The opinion of the First District Court of Appeals in Hjelm v. Prometheus Real Estate Group, Inc. reads like a lecture to Prometheus and its counsel. It reviewed the history of the dispute between the parties – from the execution of improperly drafted lease, through the vacating of a mismanaged property, through an over-litigated case (with two motions for summary adjudication on the single issue of entitlement to fees), which culminated in a partially untimely appeal. Hjelm teaches important lessons to property managers and attorneys on how to avoid being penalized for not following the rules.
The trial court found that the Hjelms signed a residential lease for a rental unit in San Mateo. They did not have an opportunity to negotiate their lease, which was mailed to them out of state for their signature. The family vacated a little over a year after moving in, following a persistent and unaddressed bedbug problem. At trial, management personnel testified that they had no real policy for dealing with bedbugs and that high turnover prevented new employees from effectively taking on existing problems.
The appeal sought to review the judgment itself, as well as a healthy award of $326,475.00 in attorneys’ fees (accrued in obtaining damages of only about $70,000.00). However, only the award of attorneys’ fees was properly before the Court because the appeal of the verdict was untimely.
The deadline to appeal a judgment is jurisdictional. Following the entry of judgment upon jury verdict, the judgment was later amended to include the award of attorneys’ fees, and counsel for Prometheus apparently calendared their time to appeal on the later judgment, but they filed their appeal after the deadline running from the earlier entry of judgment. Therefore, they were timely to appeal the award of attorneys’ fees, but not the underlying basis for awarding them.
However, The First District was not about to let a late appeal stop it from tearing apart the appellate brief. The Court actually deemed the argument – that the verdict was not supported by substantial evidence – waived for the failure of Prometheus to “provide a summary of the significant facts”. Instead of providing a balanced summary, Prometheus attempted to reargue the facts of the case and ignored “the precept that all evidence must be viewed most favorably to the Hjelms and in support of the verdict”.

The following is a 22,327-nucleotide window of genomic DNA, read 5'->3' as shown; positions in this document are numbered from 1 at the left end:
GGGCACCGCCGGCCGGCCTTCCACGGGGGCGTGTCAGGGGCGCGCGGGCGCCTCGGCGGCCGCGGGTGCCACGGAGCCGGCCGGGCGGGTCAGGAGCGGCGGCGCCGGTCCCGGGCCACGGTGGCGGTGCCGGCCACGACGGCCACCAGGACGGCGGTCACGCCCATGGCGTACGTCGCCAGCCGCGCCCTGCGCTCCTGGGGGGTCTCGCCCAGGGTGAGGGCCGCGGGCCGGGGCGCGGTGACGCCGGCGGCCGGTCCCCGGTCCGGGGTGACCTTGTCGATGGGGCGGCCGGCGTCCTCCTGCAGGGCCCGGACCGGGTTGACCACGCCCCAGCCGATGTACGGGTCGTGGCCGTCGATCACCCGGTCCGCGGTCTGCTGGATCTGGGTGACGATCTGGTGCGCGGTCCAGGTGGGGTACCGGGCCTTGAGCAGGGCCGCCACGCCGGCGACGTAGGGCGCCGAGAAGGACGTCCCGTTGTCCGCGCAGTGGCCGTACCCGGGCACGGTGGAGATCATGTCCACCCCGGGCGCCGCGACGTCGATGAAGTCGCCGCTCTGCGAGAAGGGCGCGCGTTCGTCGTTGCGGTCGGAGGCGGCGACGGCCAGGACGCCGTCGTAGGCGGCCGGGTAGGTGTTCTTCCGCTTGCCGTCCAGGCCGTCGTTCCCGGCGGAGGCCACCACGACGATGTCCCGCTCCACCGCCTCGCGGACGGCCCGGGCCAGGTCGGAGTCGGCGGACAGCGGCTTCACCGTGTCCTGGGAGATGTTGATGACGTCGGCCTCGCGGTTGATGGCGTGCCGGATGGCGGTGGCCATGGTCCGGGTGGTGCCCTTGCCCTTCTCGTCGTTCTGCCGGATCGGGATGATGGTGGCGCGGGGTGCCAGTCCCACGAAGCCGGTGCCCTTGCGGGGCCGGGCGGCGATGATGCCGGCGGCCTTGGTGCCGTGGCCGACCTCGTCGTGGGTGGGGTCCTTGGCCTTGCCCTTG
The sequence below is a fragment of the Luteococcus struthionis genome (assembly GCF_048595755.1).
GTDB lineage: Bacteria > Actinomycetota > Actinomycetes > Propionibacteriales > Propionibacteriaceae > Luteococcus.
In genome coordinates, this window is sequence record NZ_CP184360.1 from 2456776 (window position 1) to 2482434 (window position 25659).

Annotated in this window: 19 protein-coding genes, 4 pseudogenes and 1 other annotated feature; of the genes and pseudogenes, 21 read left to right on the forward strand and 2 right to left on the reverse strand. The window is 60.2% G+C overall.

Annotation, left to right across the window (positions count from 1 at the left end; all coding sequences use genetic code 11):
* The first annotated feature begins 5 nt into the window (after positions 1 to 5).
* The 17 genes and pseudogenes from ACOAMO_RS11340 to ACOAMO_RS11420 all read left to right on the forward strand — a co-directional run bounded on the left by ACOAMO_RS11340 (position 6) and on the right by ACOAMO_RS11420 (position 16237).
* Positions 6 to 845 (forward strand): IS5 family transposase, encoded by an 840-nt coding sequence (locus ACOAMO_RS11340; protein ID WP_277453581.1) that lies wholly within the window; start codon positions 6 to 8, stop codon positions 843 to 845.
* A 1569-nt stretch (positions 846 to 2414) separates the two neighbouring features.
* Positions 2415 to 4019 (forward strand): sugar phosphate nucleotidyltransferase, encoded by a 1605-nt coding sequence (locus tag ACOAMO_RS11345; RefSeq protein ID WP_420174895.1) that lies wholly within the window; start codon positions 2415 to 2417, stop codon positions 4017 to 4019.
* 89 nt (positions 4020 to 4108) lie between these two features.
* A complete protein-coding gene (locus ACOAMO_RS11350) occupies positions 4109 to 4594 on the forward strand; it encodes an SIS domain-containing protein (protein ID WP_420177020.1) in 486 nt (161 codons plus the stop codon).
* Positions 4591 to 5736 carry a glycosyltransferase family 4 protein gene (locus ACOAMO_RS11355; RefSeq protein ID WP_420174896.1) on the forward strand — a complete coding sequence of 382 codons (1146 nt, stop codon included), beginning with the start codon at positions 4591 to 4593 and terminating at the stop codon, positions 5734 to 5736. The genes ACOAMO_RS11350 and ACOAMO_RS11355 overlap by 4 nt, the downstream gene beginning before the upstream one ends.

Moving on to the question that was properly before it, the Court upheld the award of attorneys’ fees. It noted that the standard Prometheus lease agreement contained several different provisions for a one-sided award to Prometheus. One-sided fee provisions are lawful in some contexts (e.g., tort claims). However, Section 1717 of the California Civil Code indicates a policy “to establish mutuality of remedy when a contractual provision makes recovery of attorneys fees available to only one party, and to prevent the oppressive use of one-sided attorneys fee provisions” reflecting a “legislative intent that equitable considerations must prevail over both the bargaining power of the parties and the technical rules of contractual construction”.
Section 1717 only applies to contract claims, so this portion of the appeal tracked three arguments by Prometheus:
(1) The Hjelms asserted no contract claims, so section 1717 did not apply;
(2) The Hjelms elected – and accepted – a distinctive tort remedy (i.e., emotional distress damages), so their action was not ‘on a contract’ under section 1717; and
(3) The Lease contained three narrow attorney fee provisions that did not apply to the Hjelms’ noncontract claims.
The Court disagreed on all three points. It found that the Hjelms sued “on a contract”. Breach of the warranty of habitability may be pled as a tort claim, but it can also be pled in a variety of other ways, including as “a contract action with contract damages”.
The Court also disagreed that the Hjelms had elected tort remedies by receiving an award of emotional distress damages. It noted that the lawyers argued, and the jury was instructed on, contract claims. It also considered that “whether an action is based on contract or tort depends upon the nature of the right sued upon, not the form of the pleading or relief demanded. If based on breach of promise it is contractual; if based on breach of a noncontractual duty it is tortious”.
Finally, while the various fee provisions applied (to Prometheus’ benefit) in fairly narrow circumstances, Section 1717 will generally apply such provisions to the entire contract. While Prometheus attempted to evade one specific provision (applying to unlawful detainers) on the basis that holdover actions are tort-based, the Court traversed the nuance of unlawful detainers as occasionally arising from contract (e.g., where the suit is based on breach of a lease term).
The First District Court of Appeals was generally displeased with Prometheus’ standard lease agreement, their management practices, their litigation strategy and their appellate briefing – calling their reliance on some authority “astonishing” and their argument about fees “fatuous”. Ultimately, however, Prometheus was wrong on several points of well-settled law, so this outcome may have been inevitable, even if they had followed the rules.
The Hjelms will also recover their fees on appeal.